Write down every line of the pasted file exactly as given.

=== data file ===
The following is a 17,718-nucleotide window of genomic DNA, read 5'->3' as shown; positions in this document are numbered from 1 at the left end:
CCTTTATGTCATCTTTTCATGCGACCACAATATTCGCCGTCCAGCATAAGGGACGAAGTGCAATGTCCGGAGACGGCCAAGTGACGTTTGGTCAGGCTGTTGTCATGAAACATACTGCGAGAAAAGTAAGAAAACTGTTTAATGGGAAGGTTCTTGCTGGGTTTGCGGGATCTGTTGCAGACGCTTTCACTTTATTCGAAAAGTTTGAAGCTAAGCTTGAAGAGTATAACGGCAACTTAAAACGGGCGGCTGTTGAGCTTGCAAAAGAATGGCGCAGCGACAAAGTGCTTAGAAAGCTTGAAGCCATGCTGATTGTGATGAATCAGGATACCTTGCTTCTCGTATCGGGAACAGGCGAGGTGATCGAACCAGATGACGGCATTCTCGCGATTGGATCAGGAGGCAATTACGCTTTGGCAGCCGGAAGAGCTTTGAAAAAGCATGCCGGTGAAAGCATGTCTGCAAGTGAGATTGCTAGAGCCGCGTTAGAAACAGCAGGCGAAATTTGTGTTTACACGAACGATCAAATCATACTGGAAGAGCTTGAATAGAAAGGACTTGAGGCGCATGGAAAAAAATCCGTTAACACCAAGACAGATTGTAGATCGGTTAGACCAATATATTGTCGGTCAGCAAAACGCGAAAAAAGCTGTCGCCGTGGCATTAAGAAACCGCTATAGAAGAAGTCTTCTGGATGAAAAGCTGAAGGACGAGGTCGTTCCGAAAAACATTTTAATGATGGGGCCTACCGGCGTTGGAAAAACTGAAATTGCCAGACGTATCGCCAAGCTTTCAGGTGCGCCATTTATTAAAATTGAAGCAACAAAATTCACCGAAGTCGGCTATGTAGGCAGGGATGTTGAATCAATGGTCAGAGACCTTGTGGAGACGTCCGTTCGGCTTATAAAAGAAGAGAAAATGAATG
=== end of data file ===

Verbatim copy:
The following is a 17,718-nucleotide window of genomic DNA, read 5'->3' as shown; positions in this document are numbered from 1 at the left end:
CCTTTATGTCATCTTTTCATGCGACCACAATATTCGCCGTCCAGCATAAGGGACGAAGTGCAATGTCCGGAGACGGCCAAGTGACGTTTGGTCAGGCTGTTGTCATGAAACATACTGCGAGAAAAGTAAGAAAACTGTTTAATGGGAAGGTTCTTGCTGGGTTTGCGGGATCTGTTGCAGACGCTTTCACTTTATTCGAAAAGTTTGAAGCTAAGCTTGAAGAGTATAACGGCAACTTAAAACGGGCGGCTGTTGAGCTTGCAAAAGAATGGCGCAGCGACAAAGTGCTTAGAAAGCTTGAAGCCATGCTGATTGTGATGAATCAGGATACCTTGCTTCTCGTATCGGGAACAGGCGAGGTGATCGAACCAGATGACGGCATTCTCGCGATTGGATCAGGAGGCAATTACGCTTTGGCAGCCGGAAGAGCTTTGAAAAAGCATGCCGGTGAAAGCATGTCTGCAAGTGAGATTGCTAGAGCCGCGTTAGAAACAGCAGGCGAAATTTGTGTTTACACGAACGATCAAATCATACTGGAAGAGCTTGAATAGAAAGGACTTGAGGCGCATGGAAAAAAATCCGTTAACACCAAGACAGATTGTAGATCGGTTAGACCAATATATTGTCGGTCAGCAAAACGCGAAAAAAGCTGTCGCCGTGGCATTAAGAAACCGCTATAGAAGAAGTCTTCTGGATGAAAAGCTGAAGGACGAGGTCGTTCCGAAAAACATTTTAATGATGGGGCCTACCGGCGTTGGAAAAACTGAAATTGCCAGACGTATCGCCAAGCTTTCAGGTGCGCCATTTATTAAAATTGAAGCAACAAAATTCACCGAAGTCGGCTATGTAGGCAGGGATGTTGAATCAATGGTCAGAGACCTTGTGGAGACGTCCGTTCGGCTTATAAAAGAAGAGAAAATGAATG